"Creative work is first prepared for and only then realized. Improvisation requires preparation; spontaneity requires preparation. The very ability to approach a blank canvas or computer screen is contingent on the artist's inner preparations, contingent on the alignment of his heart, mind, and hands in the direction of his task. The artist who does not get ready will never be ready: an artist must prepare like any ardent apprentice to achieve mastery."
--Affirmations for Artists by Eric Maisel
I was in my late 20’s when I attended graduate school at the Leadership Institute of Seattle. The program was innovative and experiential and attracted a lot of bright, intuitive students. Many came because they wanted to make a difference. Many, like me, were impatient to make our marks on the world. We expected to do well.
We didn’t know as much as we thought we did. We understood, as Greg Johanson and Ron Kurtz say in their book, Grace Unfolding, that “those who are best at what they do are not bound by the axioms, rules and limits of their fields, but allow themselves to be directed by their open, intuitive imaginations.” That was us--ready to break the rules, to be guided by our intuitive sense of what would work. What we didn’t see was a principle vital to the mastery of any discipline—freedom to innovate requires minds “primed . . . by studying widely and deeply.”
The person who made this principle clear to me is a man named Ron Short. A faculty member at LIOS during my time there, Ron created a simple model that illustrates the importance of discipline to freedom. He helped me see that instinct and good intentions are not enough. He has given me permission to create my own version, which preserves, I think, the spirit of the original. It appears at the bottom of this post.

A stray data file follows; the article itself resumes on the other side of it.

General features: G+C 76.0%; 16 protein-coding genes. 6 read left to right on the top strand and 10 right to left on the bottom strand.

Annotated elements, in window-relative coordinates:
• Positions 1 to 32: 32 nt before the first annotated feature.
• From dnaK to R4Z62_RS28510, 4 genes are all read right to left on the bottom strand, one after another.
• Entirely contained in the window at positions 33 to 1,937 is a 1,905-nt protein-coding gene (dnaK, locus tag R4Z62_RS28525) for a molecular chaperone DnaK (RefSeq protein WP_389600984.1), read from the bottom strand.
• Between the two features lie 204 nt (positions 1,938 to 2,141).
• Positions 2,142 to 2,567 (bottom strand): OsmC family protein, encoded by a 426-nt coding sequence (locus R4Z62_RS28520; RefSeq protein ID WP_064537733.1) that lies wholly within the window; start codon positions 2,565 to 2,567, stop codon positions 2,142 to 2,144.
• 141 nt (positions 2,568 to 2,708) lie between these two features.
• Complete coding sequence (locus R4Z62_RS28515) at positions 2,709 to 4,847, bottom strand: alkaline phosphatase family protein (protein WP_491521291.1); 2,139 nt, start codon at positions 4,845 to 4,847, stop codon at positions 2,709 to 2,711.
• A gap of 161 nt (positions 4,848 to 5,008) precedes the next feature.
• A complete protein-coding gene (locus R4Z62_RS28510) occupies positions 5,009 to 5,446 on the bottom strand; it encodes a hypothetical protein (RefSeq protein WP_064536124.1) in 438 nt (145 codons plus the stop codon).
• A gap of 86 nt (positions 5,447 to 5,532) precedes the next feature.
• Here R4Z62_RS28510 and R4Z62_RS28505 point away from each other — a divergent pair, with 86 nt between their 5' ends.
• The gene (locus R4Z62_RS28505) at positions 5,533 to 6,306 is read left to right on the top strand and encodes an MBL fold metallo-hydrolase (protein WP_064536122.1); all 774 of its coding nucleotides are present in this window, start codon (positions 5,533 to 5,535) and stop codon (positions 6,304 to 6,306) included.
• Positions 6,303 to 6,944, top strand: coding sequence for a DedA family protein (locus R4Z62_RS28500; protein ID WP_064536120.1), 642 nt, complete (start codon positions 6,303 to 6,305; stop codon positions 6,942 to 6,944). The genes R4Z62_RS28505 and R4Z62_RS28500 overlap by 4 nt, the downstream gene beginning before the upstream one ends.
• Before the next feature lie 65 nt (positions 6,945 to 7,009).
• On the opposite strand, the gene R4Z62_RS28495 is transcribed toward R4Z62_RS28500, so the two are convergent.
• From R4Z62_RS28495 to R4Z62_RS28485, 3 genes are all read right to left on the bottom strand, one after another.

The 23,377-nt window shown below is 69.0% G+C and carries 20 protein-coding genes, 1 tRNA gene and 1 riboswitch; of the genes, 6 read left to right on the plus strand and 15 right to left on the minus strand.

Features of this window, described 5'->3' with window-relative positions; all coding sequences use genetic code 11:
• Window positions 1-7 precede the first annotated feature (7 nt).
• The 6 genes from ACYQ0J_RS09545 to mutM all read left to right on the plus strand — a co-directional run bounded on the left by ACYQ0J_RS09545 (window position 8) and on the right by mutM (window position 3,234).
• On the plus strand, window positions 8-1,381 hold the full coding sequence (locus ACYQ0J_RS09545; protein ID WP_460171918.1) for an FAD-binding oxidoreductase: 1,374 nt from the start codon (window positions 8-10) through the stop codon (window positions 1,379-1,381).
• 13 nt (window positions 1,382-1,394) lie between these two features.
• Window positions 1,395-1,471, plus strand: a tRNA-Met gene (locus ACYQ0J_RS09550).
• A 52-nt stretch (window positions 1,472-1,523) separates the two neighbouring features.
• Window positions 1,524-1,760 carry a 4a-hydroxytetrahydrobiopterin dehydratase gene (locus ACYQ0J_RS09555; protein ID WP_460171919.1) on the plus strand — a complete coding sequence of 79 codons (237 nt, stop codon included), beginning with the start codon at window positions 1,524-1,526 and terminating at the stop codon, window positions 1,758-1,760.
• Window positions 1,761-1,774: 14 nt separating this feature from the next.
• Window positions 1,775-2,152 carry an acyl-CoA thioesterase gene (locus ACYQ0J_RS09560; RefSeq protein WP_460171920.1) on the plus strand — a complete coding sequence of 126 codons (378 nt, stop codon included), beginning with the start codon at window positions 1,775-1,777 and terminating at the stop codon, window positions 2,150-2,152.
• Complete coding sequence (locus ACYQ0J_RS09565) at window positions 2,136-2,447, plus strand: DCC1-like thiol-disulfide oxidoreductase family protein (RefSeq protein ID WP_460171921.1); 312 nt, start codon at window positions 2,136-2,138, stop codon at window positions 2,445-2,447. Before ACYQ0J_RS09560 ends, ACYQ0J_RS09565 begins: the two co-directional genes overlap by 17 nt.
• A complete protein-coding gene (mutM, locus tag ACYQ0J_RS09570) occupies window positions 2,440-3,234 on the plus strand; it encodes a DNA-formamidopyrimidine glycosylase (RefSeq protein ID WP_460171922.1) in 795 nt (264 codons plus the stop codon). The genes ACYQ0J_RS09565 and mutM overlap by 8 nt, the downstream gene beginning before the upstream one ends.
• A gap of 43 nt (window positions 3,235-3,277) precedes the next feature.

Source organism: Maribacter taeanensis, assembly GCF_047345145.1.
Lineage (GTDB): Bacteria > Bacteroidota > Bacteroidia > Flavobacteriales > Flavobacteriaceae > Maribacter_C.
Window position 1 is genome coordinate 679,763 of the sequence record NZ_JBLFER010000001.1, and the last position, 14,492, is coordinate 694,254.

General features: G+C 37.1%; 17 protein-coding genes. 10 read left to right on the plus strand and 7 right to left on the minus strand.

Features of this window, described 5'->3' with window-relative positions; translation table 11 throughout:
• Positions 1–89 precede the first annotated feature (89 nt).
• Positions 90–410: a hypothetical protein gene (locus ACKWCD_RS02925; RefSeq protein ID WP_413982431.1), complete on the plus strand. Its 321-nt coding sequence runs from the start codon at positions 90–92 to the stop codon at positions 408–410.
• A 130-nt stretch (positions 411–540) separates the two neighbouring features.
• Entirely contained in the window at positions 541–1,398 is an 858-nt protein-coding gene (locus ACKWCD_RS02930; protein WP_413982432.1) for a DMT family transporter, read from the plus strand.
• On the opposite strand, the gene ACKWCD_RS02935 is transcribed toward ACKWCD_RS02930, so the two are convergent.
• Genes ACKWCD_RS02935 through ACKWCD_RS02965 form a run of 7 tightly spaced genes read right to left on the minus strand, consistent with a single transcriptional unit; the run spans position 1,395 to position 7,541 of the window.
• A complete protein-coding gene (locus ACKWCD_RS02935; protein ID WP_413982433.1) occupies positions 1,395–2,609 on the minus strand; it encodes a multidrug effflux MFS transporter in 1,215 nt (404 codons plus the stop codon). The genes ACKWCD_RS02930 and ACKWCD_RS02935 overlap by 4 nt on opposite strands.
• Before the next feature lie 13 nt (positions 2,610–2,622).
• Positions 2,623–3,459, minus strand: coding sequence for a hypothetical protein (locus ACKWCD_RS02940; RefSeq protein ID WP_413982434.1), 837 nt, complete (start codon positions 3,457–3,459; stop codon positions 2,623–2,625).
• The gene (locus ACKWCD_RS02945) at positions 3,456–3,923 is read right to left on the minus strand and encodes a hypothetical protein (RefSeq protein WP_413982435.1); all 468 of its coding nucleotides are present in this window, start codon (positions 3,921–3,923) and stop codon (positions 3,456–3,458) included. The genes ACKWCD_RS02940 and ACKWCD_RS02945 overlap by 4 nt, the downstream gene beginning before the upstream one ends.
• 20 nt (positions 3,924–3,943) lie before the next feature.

If you have ever watched a great musician, you’ve seen how effortless they make it look. They are spontaneous, interpreting the music in their own unique way, making it soar in a way no one has done before. Yet that freedom is the result of hours and hours of dedicated practice. Without that discipline, the intuitive imagination has no vehicle for expression. It’s the difference between art and throwing a few blobs of paint on a canvas. True freedom requires spontaneity and discipline.Spontaneity without discipline produce chaos. Listen to a child sit down to the piano without music lessons or practice, and what you’re likely to hear is a discordant mess. Taking on a new job or changing careers requires discipline and practice before you master it. When I tell people I'm a coach, they often tell me they think they belong in that field because people tend to come to them for help. They confuse helping with the discipline of coaching. It takes years of practice and study to coach well.
On the opposite side of the spectrum, discipline without spontaneity, the result is a rigid adherence to the rules—getting all the notes right, but the music has no heart or soul. When one is disciplined without spontaneity, one is lost when the unexpected happens. Think of organizations or people mired in the rules or in past ways of thinking.Finally, when someone is new to a field or task, they have neither discipline nor spontaneity. They are dependent on a master or a set of instructions or a guide of some kind. They have to learn the basics-- scales and fingering, before they can make any kind of music.This model has stuck with me for almost 30 years. It helps me remember when I learn something new to be patient—that there are disciplines I need to master before I can soar. It helps me remember that in this coaching field I love, there is always the discipline of learning something new, of paying attention to process, of maintaining balance so I can be a “centered presence” to my clients. It helps me advise others who are stuck or impatient with themselves or impatient with learning. And it helps me remember to be patient with others who are just beginning to learn.